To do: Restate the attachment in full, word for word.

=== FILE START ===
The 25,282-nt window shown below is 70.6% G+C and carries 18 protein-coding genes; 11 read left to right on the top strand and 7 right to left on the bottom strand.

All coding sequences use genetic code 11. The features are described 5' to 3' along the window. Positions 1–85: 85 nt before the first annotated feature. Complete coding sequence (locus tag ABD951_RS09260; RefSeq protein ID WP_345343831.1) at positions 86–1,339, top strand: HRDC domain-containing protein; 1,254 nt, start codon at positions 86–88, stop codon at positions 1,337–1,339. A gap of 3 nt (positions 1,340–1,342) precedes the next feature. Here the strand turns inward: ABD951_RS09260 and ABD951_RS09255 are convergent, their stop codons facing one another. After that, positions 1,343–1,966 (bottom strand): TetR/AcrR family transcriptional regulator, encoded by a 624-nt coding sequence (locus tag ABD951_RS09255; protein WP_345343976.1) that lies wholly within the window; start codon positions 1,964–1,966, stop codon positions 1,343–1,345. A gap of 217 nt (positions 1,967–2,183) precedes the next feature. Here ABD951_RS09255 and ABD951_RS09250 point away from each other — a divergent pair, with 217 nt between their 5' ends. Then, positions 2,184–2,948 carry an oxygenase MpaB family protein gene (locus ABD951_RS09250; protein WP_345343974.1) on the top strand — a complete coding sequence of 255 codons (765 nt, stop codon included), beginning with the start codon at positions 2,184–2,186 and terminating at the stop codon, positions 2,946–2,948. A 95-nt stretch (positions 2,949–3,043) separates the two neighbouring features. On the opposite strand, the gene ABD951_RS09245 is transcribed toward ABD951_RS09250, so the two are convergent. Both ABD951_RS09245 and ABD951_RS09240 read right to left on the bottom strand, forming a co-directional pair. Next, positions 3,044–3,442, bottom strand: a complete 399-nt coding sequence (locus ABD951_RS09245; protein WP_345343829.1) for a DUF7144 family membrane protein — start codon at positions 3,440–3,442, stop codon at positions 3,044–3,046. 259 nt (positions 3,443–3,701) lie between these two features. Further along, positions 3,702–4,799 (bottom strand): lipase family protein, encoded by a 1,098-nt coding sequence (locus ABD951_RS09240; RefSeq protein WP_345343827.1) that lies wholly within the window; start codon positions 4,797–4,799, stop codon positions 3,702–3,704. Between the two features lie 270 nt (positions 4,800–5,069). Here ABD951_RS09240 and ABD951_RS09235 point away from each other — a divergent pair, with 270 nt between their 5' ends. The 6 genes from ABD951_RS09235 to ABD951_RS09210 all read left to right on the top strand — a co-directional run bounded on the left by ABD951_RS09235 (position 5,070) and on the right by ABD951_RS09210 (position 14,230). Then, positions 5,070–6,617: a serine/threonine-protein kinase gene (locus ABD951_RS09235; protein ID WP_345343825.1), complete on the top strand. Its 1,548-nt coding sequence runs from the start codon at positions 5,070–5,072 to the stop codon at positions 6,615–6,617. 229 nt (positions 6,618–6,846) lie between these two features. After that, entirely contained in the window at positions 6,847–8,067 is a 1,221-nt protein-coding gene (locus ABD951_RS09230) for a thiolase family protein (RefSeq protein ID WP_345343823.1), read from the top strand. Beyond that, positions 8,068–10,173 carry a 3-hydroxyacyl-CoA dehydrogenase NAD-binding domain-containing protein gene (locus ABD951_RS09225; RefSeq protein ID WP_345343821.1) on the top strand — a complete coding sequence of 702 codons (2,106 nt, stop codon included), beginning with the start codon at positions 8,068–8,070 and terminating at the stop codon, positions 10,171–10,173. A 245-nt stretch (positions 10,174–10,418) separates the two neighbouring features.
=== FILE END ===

The 25,282-nt window shown below is 70.6% G+C and carries 18 protein-coding genes; 11 read left to right on the top strand and 7 right to left on the bottom strand.

All coding sequences use genetic code 11. The features are described 5' to 3' along the window. Positions 1–85: 85 nt before the first annotated feature. Complete coding sequence (locus tag ABD951_RS09260; RefSeq protein ID WP_345343831.1) at positions 86–1,339, top strand: HRDC domain-containing protein; 1,254 nt, start codon at positions 86–88, stop codon at positions 1,337–1,339. A gap of 3 nt (positions 1,340–1,342) precedes the next feature. Here the strand turns inward: ABD951_RS09260 and ABD951_RS09255 are convergent, their stop codons facing one another. After that, positions 1,343–1,966 (bottom strand): TetR/AcrR family transcriptional regulator, encoded by a 624-nt coding sequence (locus tag ABD951_RS09255; protein WP_345343976.1) that lies wholly within the window; start codon positions 1,964–1,966, stop codon positions 1,343–1,345. A gap of 217 nt (positions 1,967–2,183) precedes the next feature. Here ABD951_RS09255 and ABD951_RS09250 point away from each other — a divergent pair, with 217 nt between their 5' ends. Then, positions 2,184–2,948 carry an oxygenase MpaB family protein gene (locus ABD951_RS09250; protein WP_345343974.1) on the top strand — a complete coding sequence of 255 codons (765 nt, stop codon included), beginning with the start codon at positions 2,184–2,186 and terminating at the stop codon, positions 2,946–2,948. A 95-nt stretch (positions 2,949–3,043) separates the two neighbouring features. On the opposite strand, the gene ABD951_RS09245 is transcribed toward ABD951_RS09250, so the two are convergent. Both ABD951_RS09245 and ABD951_RS09240 read right to left on the bottom strand, forming a co-directional pair. Next, positions 3,044–3,442, bottom strand: a complete 399-nt coding sequence (locus ABD951_RS09245; protein WP_345343829.1) for a DUF7144 family membrane protein — start codon at positions 3,440–3,442, stop codon at positions 3,044–3,046. 259 nt (positions 3,443–3,701) lie between these two features. Further along, positions 3,702–4,799 (bottom strand): lipase family protein, encoded by a 1,098-nt coding sequence (locus ABD951_RS09240; RefSeq protein WP_345343827.1) that lies wholly within the window; start codon positions 4,797–4,799, stop codon positions 3,702–3,704. Between the two features lie 270 nt (positions 4,800–5,069). Here ABD951_RS09240 and ABD951_RS09235 point away from each other — a divergent pair, with 270 nt between their 5' ends. The 6 genes from ABD951_RS09235 to ABD951_RS09210 all read left to right on the top strand — a co-directional run bounded on the left by ABD951_RS09235 (position 5,070) and on the right by ABD951_RS09210 (position 14,230). Then, positions 5,070–6,617: a serine/threonine-protein kinase gene (locus ABD951_RS09235; protein ID WP_345343825.1), complete on the top strand. Its 1,548-nt coding sequence runs from the start codon at positions 5,070–5,072 to the stop codon at positions 6,615–6,617. 229 nt (positions 6,618–6,846) lie between these two features. After that, entirely contained in the window at positions 6,847–8,067 is a 1,221-nt protein-coding gene (locus ABD951_RS09230) for a thiolase family protein (RefSeq protein ID WP_345343823.1), read from the top strand. Beyond that, positions 8,068–10,173 carry a 3-hydroxyacyl-CoA dehydrogenase NAD-binding domain-containing protein gene (locus ABD951_RS09225; RefSeq protein ID WP_345343821.1) on the top strand — a complete coding sequence of 702 codons (2,106 nt, stop codon included), beginning with the start codon at positions 8,068–8,070 and terminating at the stop codon, positions 10,171–10,173. A 245-nt stretch (positions 10,174–10,418) separates the two neighbouring features.